Christian baptism

March 17, 2015 · updated February 15, 2022

Baptism is one of the two most important sacraments in Christianity. At its most basic, it involves application of or immersion in water, a blessing, and the pronouncement, "I baptize you in the name of the Father, the Son, and the Holy Spirit." Some Christian denominations baptize both infants and adults, but others believe that baptism is only rightly performed on adults.

Views of baptism vary, but common views of the rituals include: it grants or symbolizes salvation, commemorates the death and resurrection of Jesus Christ, fulfills the command of Christ to baptize, cleanses away sins, confers grace, and publicly expresses one's faith.

The following article provides an overview of baptism in Christian scriptures, views of various churches on the meaning of baptism, and various practices related to Christian baptism.

Baptism in Judaism and the Old Testament

The first person to conduct a baptism in the New Testament is John the Baptist. According to the Gospel narratives, John was conducting a ministry of baptism for repentance when Jesus asked to be baptized by him. Even in the New Testament, therefore, it is clear that a baptism ritual existed in Judaism prior to its adoption by Christianity.

Baptism in Christianity and the New Testament

The ritual of baptism is mentioned throughout the New Testament in various contexts. It appears in the Gospels, the Acts of the Apostles, the writings of the Apostle Paul and other books.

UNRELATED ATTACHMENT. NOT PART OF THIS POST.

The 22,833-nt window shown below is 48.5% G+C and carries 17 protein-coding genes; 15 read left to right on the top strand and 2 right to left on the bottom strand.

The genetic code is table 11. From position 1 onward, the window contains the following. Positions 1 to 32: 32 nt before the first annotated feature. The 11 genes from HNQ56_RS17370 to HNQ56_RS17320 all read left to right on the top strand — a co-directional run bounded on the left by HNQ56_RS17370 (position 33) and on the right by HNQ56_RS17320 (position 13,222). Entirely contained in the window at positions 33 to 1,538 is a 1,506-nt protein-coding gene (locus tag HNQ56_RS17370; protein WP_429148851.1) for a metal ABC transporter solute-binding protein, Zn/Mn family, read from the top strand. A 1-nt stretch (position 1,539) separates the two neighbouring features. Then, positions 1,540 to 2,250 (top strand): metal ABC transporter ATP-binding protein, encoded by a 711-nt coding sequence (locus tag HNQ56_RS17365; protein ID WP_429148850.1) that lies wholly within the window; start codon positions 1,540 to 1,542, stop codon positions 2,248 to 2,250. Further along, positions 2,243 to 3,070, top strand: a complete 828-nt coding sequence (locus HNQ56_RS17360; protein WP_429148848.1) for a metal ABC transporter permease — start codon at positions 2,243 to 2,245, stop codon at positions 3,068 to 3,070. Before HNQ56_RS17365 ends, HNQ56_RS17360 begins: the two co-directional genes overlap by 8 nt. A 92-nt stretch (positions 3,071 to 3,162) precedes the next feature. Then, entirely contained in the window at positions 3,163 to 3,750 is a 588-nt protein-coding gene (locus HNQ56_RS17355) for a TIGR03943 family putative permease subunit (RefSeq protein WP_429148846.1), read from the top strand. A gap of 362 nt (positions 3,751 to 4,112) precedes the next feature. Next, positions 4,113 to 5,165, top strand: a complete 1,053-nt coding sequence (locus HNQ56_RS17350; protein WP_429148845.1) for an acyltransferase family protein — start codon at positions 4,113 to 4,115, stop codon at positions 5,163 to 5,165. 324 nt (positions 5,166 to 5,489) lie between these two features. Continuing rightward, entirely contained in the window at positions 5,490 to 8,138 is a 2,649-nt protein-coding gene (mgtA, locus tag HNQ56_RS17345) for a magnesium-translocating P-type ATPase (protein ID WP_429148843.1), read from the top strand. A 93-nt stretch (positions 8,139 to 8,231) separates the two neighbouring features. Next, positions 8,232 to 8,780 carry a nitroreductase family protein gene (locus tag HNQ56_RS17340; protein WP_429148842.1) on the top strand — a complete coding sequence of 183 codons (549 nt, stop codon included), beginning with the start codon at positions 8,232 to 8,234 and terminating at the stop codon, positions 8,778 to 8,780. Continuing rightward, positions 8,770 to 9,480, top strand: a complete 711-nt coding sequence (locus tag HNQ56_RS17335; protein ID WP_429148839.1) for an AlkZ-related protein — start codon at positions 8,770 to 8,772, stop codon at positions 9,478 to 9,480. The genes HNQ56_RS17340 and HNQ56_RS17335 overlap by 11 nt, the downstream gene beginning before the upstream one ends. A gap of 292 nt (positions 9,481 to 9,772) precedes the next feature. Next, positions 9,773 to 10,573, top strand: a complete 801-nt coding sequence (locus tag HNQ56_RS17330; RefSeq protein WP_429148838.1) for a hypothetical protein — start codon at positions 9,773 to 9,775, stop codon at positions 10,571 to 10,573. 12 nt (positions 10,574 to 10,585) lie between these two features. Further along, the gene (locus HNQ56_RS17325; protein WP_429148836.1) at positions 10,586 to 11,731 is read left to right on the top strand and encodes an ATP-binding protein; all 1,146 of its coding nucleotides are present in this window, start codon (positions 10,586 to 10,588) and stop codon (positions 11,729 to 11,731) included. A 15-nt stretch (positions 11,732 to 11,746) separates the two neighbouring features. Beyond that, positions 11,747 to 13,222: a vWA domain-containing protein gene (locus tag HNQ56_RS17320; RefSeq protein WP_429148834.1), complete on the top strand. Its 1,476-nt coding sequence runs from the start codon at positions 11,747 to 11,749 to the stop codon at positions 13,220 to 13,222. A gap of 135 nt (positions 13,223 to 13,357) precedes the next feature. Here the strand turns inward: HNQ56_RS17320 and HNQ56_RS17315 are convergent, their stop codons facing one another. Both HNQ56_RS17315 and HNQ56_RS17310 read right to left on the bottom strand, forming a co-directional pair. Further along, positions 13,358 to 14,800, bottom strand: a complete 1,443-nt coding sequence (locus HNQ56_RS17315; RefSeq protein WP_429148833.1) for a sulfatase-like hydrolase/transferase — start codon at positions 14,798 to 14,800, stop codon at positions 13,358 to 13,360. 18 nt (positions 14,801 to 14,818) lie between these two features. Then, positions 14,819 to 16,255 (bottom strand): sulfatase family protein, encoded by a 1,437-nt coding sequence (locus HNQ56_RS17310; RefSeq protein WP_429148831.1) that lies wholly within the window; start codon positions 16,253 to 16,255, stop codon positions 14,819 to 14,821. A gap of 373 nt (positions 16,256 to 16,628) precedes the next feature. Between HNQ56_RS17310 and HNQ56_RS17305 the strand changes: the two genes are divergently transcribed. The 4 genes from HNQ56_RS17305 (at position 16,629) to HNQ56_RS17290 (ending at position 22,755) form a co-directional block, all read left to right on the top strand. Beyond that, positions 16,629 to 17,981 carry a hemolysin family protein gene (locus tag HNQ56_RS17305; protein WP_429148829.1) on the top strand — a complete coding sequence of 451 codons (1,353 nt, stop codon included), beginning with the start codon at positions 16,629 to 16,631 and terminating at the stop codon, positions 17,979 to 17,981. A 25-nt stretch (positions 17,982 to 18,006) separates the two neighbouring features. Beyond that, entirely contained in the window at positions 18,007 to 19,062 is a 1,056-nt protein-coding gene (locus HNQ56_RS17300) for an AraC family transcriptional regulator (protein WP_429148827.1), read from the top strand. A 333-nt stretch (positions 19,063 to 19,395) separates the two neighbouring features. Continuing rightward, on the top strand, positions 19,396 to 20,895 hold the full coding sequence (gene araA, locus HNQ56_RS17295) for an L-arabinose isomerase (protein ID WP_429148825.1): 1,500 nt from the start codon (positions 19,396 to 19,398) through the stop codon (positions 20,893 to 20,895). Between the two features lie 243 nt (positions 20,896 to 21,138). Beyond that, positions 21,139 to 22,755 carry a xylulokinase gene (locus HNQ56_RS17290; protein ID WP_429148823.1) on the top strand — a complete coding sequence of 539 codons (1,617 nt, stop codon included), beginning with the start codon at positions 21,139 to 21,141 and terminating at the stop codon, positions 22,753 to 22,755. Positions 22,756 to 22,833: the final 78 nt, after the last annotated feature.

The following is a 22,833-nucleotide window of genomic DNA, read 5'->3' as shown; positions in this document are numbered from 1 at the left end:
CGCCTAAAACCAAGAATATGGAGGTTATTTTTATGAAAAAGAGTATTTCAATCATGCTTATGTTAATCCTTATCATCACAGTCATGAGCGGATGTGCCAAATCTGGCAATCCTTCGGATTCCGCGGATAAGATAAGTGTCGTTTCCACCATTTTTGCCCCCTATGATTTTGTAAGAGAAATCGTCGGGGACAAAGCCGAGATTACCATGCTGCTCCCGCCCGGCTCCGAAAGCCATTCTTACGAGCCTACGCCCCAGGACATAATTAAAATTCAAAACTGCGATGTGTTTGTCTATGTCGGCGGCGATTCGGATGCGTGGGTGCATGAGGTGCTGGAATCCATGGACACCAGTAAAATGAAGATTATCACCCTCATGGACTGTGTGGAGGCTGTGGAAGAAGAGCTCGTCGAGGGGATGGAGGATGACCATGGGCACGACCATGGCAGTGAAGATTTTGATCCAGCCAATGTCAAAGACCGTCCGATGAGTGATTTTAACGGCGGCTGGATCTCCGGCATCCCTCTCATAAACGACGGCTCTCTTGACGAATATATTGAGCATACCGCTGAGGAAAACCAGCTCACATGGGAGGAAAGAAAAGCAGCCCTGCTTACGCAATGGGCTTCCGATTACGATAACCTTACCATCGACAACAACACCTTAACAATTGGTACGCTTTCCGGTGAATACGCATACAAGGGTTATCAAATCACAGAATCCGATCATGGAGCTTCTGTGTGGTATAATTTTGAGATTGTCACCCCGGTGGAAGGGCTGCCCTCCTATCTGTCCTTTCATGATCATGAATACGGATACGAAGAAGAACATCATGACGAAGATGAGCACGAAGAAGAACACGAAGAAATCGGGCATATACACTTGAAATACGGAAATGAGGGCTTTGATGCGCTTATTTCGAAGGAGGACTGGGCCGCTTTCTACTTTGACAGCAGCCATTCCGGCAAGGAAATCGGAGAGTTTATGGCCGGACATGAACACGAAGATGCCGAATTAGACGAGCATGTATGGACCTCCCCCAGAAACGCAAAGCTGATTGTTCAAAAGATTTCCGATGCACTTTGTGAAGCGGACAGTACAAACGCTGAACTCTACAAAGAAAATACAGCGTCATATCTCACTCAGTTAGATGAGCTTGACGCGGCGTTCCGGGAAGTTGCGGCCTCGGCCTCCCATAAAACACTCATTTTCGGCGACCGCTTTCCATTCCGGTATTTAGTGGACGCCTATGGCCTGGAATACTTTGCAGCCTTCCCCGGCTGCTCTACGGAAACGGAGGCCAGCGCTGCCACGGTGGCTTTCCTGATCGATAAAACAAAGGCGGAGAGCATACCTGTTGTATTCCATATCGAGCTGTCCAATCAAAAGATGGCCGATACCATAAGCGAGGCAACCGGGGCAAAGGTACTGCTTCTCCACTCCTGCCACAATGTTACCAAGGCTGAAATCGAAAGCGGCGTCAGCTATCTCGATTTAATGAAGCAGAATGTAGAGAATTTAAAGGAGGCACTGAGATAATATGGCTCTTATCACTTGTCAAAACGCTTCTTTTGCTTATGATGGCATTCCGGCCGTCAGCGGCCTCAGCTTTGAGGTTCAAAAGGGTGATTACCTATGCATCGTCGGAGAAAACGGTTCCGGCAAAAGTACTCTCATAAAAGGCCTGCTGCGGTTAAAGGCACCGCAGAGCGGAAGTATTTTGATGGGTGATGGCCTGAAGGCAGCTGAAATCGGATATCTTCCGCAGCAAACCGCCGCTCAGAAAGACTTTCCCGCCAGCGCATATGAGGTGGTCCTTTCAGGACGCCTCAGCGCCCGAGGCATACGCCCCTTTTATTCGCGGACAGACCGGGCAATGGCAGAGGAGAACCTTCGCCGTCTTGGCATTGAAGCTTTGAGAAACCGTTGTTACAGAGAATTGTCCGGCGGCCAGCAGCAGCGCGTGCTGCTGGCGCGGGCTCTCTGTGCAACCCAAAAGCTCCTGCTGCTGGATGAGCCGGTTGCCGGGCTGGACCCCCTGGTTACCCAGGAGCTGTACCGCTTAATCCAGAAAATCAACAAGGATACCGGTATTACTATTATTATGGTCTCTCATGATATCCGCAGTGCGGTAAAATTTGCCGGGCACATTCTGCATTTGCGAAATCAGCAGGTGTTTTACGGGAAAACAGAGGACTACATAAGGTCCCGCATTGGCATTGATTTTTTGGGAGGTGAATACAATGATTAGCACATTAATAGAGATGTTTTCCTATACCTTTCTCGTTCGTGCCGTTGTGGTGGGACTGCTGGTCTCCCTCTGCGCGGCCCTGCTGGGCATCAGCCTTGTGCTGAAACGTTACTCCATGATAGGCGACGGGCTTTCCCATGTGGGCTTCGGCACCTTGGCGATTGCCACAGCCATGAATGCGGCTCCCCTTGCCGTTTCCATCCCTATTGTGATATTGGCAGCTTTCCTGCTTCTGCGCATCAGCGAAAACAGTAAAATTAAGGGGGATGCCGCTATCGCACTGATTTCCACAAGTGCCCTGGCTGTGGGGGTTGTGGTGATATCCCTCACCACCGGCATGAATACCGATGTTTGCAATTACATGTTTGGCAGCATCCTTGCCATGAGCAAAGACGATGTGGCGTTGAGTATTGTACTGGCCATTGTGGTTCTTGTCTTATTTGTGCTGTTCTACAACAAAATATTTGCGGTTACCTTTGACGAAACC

Matthew 28:19 is the only recorded direct command of Jesus regarding baptism, and its authenticity has been disputed by some scholars. Mark 16:16 belongs to the spurious appendix of the Gospel and is itself dependent upon Matthew 28:19. However, Christians have clearly practiced baptism since a very early date, which strongly suggests that they believed it to be the will of their Lord. {1}

An explicit reference to baptism "in the name of the Father, the son and the Holy Spirit" is occurs only in Matthew 28:19, and outside of the New Testament only in Didache (7.1) and Justin's Apology (1.61). Elsewhere in the Bible and early Christian writings, baptism is in the name of Jesus only. This is in part the basis for doubting Matthew 28:19. {2}

In the writings of Paul, baptism secures purification from sins, the putting off of the sinful body of the flesh, mortification of sin, renewal of life, regeneration, the power of the Holy Spirit, communion with the life of Christ, incorporation into the mystical body of Christ, the Church. {3}